David Freitas, a state board member, said he didn’t see the conflicting A-F grade rules as a problem. The board can make Indiana’s state A-F system whatever it wants, he said, and there will be plenty of time to iron out specifics as the rulemaking process unfolds over the next several months.

“We’re not banned from having two different systems,” Freitas said. “But we need to consider the implications and consequences of that.”

Read more of our coverage of the Every Student Succeeds Act here.

Every Student Succeeds Act

The Indiana State Board of Education is hitting the brakes on a plan to overhaul A-F school grades

PHOTO: Shaina Cavazos
Students in IPS School 91's multi-age first-, second- and third-grade classroom work on math activities.

The Indiana State Board of Education is pressing pause on a proposed overhaul of how schools are graded that drew criticism from educators and some education advocates.

Board members said they wanted more time to consider how the A-F proposal — initially created to address new federal accountability law — would work alongside new graduation requirements and to incorporate feedback from educators about how the school grades are calculated, especially for high schools.

That means for this year, the 2018-19 school year, and possibly longer, Indiana schools will be measured according to two different yardsticks — a state model introduced in 2016 and a federal system that complies with the new Every Student Succeeds Act.

Read: Indiana has a curious plan to sidestep federal rules — give schools two A-F grades next year

The board met Wednesday to continue hammering out the new process for calculating state grades, a draft of which was approved in January. But just as the meeting started, board member Byron Ernest suggested pausing process, aiming instead for a new A-F grading model for the 2019-20 school year at the earliest.

“I would like for us to take a step back and do some research,” Ernest said. Four of the state board members were absent, including state Superintendent Jennifer McCormick. The seven present board members quickly reached a consensus that they should postpone a decision on the A-F rules, though no official vote happened.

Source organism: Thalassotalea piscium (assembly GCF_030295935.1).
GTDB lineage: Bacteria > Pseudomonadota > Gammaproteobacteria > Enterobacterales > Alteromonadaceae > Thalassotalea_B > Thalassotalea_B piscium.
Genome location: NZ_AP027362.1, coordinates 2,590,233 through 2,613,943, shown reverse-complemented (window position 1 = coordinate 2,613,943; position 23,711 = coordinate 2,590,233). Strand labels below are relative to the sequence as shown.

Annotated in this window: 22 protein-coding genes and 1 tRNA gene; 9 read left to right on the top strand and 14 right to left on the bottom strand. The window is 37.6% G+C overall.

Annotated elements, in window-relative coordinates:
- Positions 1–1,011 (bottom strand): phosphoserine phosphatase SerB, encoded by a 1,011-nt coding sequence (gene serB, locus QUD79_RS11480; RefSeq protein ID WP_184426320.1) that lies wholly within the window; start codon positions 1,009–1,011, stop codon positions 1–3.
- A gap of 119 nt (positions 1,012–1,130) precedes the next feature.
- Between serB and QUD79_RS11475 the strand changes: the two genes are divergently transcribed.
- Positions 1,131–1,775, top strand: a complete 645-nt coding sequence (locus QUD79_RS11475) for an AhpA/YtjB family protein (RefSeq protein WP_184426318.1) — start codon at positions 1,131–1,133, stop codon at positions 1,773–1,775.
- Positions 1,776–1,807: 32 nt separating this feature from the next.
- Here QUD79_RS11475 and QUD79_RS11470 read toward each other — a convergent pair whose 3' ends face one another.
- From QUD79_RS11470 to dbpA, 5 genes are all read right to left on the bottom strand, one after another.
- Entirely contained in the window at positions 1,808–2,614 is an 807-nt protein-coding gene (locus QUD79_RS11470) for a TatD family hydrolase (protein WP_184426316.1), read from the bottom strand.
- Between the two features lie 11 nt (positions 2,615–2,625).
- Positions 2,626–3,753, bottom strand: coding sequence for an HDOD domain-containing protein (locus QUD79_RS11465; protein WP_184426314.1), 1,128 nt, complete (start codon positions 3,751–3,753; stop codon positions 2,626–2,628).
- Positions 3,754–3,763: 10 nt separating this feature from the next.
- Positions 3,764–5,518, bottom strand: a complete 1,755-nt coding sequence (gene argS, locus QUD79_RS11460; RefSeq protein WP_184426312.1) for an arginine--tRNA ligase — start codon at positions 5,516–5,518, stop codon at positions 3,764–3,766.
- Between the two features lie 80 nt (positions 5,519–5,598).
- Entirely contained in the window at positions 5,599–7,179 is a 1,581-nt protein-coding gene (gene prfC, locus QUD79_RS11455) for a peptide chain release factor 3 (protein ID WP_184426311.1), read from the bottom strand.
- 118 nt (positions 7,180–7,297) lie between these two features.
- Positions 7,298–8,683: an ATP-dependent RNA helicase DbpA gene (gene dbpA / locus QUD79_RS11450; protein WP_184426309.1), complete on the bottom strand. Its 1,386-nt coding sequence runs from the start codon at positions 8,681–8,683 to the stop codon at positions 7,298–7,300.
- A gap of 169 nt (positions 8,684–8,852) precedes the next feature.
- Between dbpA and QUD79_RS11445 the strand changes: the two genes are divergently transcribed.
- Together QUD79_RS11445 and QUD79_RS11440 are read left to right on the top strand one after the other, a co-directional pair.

As it stands now, the state and federal grading methods for calculating school ratings have important differences. The federal grade calculation, for example, would include school attendance rates and language proficiency of English-learners, whereas the state calculation would mainly rely on state test scores and test score growth. Because Indiana’s calculation also excludes certain students that the federal plan includes, such as those receiving credit recovery services, the final ratings could differ significantly for the same school. Although state and federal accountability metrics have differed in the past, the differences going forward would be more significant.

The differences ultimately add a lot of confusion to a state accountability system designed to be simpler to understand for teachers, parents, and the community.

Cari Whicker, a board member and principal, said the changes Indiana has made to testing and accountability have been exhausting and frustrating for schools.

“Either A-F accountability or testing has changed every year since 2011,” Whicker said. “That’s a lot for schools. What you consider tweaking is truly moving the target for people in the field.”

The pause is also an about-face from a meeting just a couple months ago, where board members shot down a similar proposal from Gordon Hendry to slow down. On Wednesday, Hendry said he was glad to hear Ernest’s proposal.

“That’s what I advocated for in January — wouldn’t it behoove us to take our time,” Hendry said.

In January, educators and education advocates came forward with concerns over the process for creating the new school grades, which they said was far too fast and not transparent. They also took issue with the substance of the state plan, which would have made test scores more important and limited how much test score improvement could have factored into high school grades.

It’s not yet clear exactly what changes the board wants to make in the state A-F grading model that haven’t already been discussed or considered. The Indiana Department of Education released its federal ESSA plan over the summer, and the board has had multiple opportunities to examine that plan and give feedback.

Further discussion is expected at the state board’s April meeting.

Every Student Succeeds Act

Plans for a single Indiana diploma advance with new rules that raise the bar for graduation waivers

In a move that might make it more difficult for some students to graduate, Indiana lawmakers are considering raising the threshold for allowing students to earn a diploma when they have fallen short of some state requirements.

A proposal to change the graduation waiver system is the latest attempt by the state to amend graduation requirements as part of a policy initiative to ensure that students are prepared for life after high school. The change in waiver policy could make it more challenging for students who struggle academically to complete high school.